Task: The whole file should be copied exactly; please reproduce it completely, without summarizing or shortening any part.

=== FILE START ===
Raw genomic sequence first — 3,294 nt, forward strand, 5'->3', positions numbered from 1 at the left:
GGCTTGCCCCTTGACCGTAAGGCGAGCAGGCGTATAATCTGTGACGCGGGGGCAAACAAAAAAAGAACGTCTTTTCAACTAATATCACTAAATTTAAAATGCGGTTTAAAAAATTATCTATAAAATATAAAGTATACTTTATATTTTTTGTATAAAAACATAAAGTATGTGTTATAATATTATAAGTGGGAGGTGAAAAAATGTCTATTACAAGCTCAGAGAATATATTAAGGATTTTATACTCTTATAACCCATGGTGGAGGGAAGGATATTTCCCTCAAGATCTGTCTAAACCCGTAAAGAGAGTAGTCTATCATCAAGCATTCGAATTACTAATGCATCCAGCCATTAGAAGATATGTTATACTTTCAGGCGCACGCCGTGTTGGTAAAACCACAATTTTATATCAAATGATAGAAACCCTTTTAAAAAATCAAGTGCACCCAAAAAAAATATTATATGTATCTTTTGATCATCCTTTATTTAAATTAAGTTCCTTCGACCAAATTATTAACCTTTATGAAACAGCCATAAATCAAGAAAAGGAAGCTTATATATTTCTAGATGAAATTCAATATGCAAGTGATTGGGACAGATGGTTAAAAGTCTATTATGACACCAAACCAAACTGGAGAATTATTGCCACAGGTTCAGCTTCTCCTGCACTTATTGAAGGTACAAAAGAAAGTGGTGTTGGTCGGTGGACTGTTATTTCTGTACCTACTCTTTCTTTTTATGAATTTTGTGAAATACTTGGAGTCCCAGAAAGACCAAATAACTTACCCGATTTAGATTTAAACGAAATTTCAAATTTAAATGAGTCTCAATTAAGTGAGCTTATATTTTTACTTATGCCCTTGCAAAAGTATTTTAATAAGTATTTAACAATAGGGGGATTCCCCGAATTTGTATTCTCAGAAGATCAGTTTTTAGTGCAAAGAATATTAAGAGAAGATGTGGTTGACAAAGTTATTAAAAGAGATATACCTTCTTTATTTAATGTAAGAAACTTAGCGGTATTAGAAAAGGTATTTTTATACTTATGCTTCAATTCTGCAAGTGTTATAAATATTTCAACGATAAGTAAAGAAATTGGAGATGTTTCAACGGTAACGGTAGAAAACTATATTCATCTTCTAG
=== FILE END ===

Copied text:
Raw genomic sequence first — 3,294 nt, forward strand, 5'->3', positions numbered from 1 at the left:
GGCTTGCCCCTTGACCGTAAGGCGAGCAGGCGTATAATCTGTGACGCGGGGGCAAACAAAAAAAGAACGTCTTTTCAACTAATATCACTAAATTTAAAATGCGGTTTAAAAAATTATCTATAAAATATAAAGTATACTTTATATTTTTTGTATAAAAACATAAAGTATGTGTTATAATATTATAAGTGGGAGGTGAAAAAATGTCTATTACAAGCTCAGAGAATATATTAAGGATTTTATACTCTTATAACCCATGGTGGAGGGAAGGATATTTCCCTCAAGATCTGTCTAAACCCGTAAAGAGAGTAGTCTATCATCAAGCATTCGAATTACTAATGCATCCAGCCATTAGAAGATATGTTATACTTTCAGGCGCACGCCGTGTTGGTAAAACCACAATTTTATATCAAATGATAGAAACCCTTTTAAAAAATCAAGTGCACCCAAAAAAAATATTATATGTATCTTTTGATCATCCTTTATTTAAATTAAGTTCCTTCGACCAAATTATTAACCTTTATGAAACAGCCATAAATCAAGAAAAGGAAGCTTATATATTTCTAGATGAAATTCAATATGCAAGTGATTGGGACAGATGGTTAAAAGTCTATTATGACACCAAACCAAACTGGAGAATTATTGCCACAGGTTCAGCTTCTCCTGCACTTATTGAAGGTACAAAAGAAAGTGGTGTTGGTCGGTGGACTGTTATTTCTGTACCTACTCTTTCTTTTTATGAATTTTGTGAAATACTTGGAGTCCCAGAAAGACCAAATAACTTACCCGATTTAGATTTAAACGAAATTTCAAATTTAAATGAGTCTCAATTAAGTGAGCTTATATTTTTACTTATGCCCTTGCAAAAGTATTTTAATAAGTATTTAACAATAGGGGGATTCCCCGAATTTGTATTCTCAGAAGATCAGTTTTTAGTGCAAAGAATATTAAGAGAAGATGTGGTTGACAAAGTTATTAAAAGAGATATACCTTCTTTATTTAATGTAAGAAACTTAGCGGTATTAGAAAAGGTATTTTTATACTTATGCTTCAATTCTGCAAGTGTTATAAATATTTCAACGATAAGTAAAGAAATTGGAGATGTTTCAACGGTAACGGTAGAAAACTATATTCATCTTCTAG